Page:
Sergey Yesenin: Russia


In deep ruts the village is floundering,
Poor homes huddle under the trees.
From dips and on high ground all round you
The blue vault of heaven is seen.
At dusk in the long winter twilight
Wolves fearsomely howl in bare fields
And horses are snorting in farmyards
Where frost is aglow on the eaves.
And will-'o-the-wisps, like bright owl-eyes,
Peer into the flurrying snow,
And tree-stumps, like spirits of foulness,
Through oak groves their ugliness show.
The forces of ill we find scaring,
In thickets woodgoblins are found.
Birch-trees are their silver braid wearing
When bitter frost shrivels the ground.


But, meek and mild country, I love you!
Though what for—I hardly can say.
How gaily your meadows with laughter
In spring time reecho all day.
I love in the field of an evening
To hear midges' loud-humming choirs,
When fellows get out concertinas
And girls start to dance round the fires.
Like live coals the dark eyes are glowing
From under the horse-shoe-arched brows,
O Russia, my dearly loved homeland,
On your silken grass let me drowse.


The crows long enough have been croaking,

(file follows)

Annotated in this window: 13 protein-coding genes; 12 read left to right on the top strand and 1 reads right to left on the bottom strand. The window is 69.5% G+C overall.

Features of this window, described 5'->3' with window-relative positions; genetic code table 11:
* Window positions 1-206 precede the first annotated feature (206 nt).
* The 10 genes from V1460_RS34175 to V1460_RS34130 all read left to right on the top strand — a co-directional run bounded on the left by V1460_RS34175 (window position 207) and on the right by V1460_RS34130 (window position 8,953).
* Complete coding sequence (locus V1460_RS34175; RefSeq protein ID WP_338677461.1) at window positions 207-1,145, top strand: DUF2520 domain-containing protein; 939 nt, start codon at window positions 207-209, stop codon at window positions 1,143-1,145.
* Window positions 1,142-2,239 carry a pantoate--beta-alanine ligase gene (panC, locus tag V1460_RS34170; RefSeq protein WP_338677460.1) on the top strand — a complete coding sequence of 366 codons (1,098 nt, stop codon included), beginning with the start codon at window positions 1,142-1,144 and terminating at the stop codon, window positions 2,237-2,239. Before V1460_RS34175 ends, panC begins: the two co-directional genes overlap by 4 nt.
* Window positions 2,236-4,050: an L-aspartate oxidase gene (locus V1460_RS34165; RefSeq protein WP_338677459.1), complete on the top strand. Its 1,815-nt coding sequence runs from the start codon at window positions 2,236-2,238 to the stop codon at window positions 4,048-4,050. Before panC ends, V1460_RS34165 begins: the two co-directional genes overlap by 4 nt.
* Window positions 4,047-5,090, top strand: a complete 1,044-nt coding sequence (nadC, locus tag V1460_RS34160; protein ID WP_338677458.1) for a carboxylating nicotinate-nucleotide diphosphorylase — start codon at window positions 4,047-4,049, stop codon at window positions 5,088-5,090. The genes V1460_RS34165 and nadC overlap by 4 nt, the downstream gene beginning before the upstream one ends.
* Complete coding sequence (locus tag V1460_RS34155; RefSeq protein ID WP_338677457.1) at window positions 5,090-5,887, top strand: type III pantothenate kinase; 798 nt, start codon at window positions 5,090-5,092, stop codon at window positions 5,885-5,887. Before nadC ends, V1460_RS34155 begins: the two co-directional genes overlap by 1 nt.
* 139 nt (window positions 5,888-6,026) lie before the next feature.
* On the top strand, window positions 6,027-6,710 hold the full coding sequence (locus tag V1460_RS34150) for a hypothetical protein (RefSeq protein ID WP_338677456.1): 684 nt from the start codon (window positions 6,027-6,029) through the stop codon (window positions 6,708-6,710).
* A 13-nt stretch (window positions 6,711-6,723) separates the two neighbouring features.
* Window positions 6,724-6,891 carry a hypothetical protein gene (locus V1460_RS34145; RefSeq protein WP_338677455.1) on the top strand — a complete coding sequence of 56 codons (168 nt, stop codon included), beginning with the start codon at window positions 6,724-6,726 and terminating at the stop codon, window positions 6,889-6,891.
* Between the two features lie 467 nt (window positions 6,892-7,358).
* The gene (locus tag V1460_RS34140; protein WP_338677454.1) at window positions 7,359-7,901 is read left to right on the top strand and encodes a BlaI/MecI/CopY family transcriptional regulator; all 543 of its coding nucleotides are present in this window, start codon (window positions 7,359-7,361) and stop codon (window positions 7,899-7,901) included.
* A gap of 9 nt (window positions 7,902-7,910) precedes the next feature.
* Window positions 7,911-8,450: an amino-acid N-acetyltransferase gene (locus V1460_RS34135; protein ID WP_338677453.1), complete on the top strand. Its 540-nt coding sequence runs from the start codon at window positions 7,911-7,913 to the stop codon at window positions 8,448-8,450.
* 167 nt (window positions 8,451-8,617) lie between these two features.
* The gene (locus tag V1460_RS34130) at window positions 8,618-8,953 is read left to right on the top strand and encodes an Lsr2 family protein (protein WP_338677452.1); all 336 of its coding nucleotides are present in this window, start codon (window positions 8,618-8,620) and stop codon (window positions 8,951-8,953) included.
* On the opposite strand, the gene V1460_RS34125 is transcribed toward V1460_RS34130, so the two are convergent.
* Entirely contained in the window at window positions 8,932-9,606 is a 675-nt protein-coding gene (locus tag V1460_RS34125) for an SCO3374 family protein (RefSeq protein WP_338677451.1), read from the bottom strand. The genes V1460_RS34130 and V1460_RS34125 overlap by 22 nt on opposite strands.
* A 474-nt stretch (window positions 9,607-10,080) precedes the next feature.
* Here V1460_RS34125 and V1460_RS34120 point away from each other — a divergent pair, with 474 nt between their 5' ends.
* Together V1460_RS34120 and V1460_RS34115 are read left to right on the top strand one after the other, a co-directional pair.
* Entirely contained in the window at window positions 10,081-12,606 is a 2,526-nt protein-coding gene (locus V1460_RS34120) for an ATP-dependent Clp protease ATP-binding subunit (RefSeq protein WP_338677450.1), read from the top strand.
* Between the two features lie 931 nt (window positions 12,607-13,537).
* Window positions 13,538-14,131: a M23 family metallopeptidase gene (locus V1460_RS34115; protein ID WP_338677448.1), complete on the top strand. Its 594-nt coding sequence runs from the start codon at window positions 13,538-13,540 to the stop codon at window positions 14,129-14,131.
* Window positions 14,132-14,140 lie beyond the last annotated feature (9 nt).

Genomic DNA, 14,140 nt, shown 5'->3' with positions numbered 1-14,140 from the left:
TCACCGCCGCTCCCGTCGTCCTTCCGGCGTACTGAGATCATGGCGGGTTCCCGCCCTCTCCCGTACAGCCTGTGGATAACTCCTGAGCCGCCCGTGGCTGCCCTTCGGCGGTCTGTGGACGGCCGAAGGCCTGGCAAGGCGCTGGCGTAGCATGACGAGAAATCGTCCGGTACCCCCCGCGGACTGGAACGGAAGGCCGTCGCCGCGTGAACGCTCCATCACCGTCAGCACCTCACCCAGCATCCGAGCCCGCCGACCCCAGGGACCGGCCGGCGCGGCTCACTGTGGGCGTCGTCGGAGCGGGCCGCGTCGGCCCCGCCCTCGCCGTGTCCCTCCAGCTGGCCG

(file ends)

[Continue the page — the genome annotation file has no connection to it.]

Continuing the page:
Foretelling misfortune aloud.
A gale through the forest is blowing,
The lake has donned foam like a shroud.
The sky-cup by thunder is shattered,
Cloud-tatters the forest enfold.
The censers in heaven suspended
Are swaying on chains of light gold.
Rural constables came with instructions
To raise recruits for the war.
The sobbing of wives and of mothers
To shreds all tranquillity tore.
The peaceloving ploughmen then gathered,
No tears, grief or anger they showed,
With sugar buns stuffing their bags full
They loaded up carts for the road.
All turned out to wave and on parting,
The whole village wished them "God bless!"
There, Russia, your lads with stout hearts are,
Your stand-by in years of distress.


Without news the village was pining.
How were the lads faring faraway?
Why were there no letters arriving,
Perhaps they'd been killed in some fray?
They fancied the woods smelted of incense,
The breeze bore the rattling of bones.
Then one day from far-off came letters
From their men, from their very own.
The ploughmen their kin had remembered,
Painstakingly each penned a note.
Their families snatched up the letters
But few could make out what they wrote.
Round Lusha they crowded (she read well)
To know what their dear ones had said
And, squatting, heard of the successes
Of their home-grown champions—and wept.


Dear furrows and fields, in your sorrow
As noble and fine as before!
I love too these tumbledown cottages
Where grey mothers wait by the door.
To bast shoes I bow in deep homage.
Peace to you, plough, harrow and scythe!
What fate has befallen their soldier men
I guess from the look of their wives.
To thoughts of my weakness I'm reconciled—
To be a plain shrub is no bar.
I share the hope women have, lighting
The candle of the evening star.
Their thoughts I divined—they are boundless,
They do not fear thunder or hail.
They follow the plough singing plaintively,
Not dreaming of death or of jail.



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